In 2012, when we had a highly disruptive pass-rush duo, our DBs were able to stick to their man into the first cut of a route because it was simply unlikely they'd have time to go into a second cut. It was a beautiful thing and was all the difference between a 2nd place finish in 2012 and being in the bottom half of the league in 2013.

Enter DeMarcus Ware. Last year, despite a down year statistically after returning from injury and playing on a Dallas defense that had absolutely no one to take attention away from him in a system that he was new to, D-Ware still managed to be a top-ten 4-3 DE in PFF's rankings, coming in at number 8. This was on the strength of his all-around play, proving disruptive in the pass-rush as well as in run defense. As PFF puts it in their free agency rundown, "Pairing him and Von Miller together almost seems unfair. Who’d be a tackle in the AFC West?"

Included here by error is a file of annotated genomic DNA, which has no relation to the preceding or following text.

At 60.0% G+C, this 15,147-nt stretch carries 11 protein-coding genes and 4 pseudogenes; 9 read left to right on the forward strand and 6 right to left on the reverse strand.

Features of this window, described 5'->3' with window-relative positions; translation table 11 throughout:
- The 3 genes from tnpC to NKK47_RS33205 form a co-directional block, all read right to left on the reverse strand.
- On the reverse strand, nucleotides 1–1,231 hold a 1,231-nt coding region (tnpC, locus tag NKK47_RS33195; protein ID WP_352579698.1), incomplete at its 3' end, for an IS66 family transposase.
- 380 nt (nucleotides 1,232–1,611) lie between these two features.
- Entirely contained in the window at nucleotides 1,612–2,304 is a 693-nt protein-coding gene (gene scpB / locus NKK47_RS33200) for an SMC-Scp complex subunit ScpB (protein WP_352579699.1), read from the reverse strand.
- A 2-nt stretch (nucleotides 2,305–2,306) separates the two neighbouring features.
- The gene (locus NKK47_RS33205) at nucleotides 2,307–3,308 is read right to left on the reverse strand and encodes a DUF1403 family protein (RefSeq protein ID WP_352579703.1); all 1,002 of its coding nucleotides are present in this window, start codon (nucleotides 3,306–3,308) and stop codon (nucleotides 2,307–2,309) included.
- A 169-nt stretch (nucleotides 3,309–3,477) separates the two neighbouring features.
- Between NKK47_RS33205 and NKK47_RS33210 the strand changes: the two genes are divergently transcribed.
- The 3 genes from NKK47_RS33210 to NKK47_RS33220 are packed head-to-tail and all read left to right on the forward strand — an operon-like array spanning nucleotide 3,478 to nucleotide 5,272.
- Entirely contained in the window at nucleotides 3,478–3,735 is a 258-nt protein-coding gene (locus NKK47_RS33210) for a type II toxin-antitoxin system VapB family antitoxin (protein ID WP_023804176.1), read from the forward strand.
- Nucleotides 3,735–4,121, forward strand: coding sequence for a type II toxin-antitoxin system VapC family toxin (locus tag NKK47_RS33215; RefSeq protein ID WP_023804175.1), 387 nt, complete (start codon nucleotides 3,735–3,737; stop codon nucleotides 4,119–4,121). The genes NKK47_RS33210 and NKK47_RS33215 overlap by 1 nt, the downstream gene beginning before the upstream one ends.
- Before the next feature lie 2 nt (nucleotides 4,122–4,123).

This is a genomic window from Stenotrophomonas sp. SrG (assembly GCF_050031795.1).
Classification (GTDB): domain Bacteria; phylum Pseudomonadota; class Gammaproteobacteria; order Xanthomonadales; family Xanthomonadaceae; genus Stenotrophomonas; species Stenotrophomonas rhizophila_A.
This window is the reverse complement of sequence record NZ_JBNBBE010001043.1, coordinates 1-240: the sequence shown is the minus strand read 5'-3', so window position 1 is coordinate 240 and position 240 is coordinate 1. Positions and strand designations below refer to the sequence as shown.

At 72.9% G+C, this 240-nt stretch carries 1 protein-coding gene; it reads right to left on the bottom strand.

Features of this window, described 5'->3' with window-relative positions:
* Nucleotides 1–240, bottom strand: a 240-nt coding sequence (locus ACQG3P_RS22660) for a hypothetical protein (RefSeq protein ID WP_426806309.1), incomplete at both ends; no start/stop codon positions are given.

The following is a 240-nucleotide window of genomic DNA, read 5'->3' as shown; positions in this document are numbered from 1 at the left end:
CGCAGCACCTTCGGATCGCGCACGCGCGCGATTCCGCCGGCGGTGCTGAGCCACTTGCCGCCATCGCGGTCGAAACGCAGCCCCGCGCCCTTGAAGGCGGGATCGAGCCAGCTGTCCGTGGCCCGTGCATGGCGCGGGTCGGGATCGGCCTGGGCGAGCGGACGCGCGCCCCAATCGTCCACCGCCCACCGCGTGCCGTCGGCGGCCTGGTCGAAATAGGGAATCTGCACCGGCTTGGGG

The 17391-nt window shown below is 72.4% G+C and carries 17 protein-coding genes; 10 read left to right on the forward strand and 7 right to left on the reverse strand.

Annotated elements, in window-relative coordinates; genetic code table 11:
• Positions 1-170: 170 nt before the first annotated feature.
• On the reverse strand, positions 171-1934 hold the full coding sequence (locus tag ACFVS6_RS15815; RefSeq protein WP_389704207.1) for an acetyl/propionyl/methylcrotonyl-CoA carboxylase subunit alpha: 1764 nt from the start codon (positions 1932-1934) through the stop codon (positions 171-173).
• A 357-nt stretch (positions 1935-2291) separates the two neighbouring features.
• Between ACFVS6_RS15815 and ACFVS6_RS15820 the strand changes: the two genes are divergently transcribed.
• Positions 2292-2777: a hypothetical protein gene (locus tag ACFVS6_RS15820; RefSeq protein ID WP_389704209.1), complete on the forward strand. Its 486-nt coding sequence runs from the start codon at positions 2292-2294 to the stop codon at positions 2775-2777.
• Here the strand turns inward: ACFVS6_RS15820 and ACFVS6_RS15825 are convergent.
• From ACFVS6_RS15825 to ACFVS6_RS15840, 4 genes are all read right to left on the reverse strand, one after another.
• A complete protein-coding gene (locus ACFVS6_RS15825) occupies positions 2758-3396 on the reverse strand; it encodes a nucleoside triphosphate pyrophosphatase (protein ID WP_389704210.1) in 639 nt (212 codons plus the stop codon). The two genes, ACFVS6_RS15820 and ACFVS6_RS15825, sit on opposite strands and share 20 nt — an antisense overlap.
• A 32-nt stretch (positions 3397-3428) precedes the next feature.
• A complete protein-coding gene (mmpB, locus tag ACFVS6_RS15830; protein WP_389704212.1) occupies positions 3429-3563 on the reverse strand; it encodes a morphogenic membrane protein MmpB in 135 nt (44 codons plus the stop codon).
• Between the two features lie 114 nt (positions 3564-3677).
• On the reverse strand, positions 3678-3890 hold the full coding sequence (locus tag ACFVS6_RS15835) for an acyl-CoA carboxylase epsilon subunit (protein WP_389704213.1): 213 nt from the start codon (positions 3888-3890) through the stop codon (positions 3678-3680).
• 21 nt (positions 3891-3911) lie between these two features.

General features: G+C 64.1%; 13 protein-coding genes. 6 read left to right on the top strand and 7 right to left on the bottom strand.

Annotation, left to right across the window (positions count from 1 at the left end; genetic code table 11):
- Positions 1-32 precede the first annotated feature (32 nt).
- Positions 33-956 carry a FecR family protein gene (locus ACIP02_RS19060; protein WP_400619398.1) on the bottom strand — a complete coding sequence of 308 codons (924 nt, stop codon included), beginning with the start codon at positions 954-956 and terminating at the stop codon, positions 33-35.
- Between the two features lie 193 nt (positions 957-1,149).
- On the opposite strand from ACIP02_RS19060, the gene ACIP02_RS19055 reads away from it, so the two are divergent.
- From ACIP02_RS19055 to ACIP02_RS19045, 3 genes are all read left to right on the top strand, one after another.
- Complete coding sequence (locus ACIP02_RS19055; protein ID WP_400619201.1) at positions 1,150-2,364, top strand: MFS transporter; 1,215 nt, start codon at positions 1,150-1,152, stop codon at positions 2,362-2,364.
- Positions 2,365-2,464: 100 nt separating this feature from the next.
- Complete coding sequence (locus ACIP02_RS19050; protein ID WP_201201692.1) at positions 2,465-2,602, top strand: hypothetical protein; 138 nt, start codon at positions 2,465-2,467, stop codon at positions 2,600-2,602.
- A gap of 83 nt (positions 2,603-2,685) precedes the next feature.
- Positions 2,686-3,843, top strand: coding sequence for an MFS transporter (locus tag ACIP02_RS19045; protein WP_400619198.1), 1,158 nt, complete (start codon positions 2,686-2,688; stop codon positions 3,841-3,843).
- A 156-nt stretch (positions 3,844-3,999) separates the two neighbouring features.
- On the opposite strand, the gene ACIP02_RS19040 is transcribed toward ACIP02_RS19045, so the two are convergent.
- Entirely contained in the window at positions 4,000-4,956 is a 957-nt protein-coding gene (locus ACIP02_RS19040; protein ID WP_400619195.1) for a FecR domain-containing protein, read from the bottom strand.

In summary what some people may see is a team over-spending in free agency in a gut reaction to a Super Bowl melt-down, trying to buy their way back to the Super Bowl with big FA contracts. Sure, that's the line that sells. The less glamorous line is simply this; the Broncos are a team, as I see it, with a FO and coaches that are united on a defensive philosophy and are using the resources at hand to acquire the players available that fit that philosophy.

This is a Fan-Created Comment on MileHighReport.com. The opinion here is not necessarily shared by the editorial staff of MHR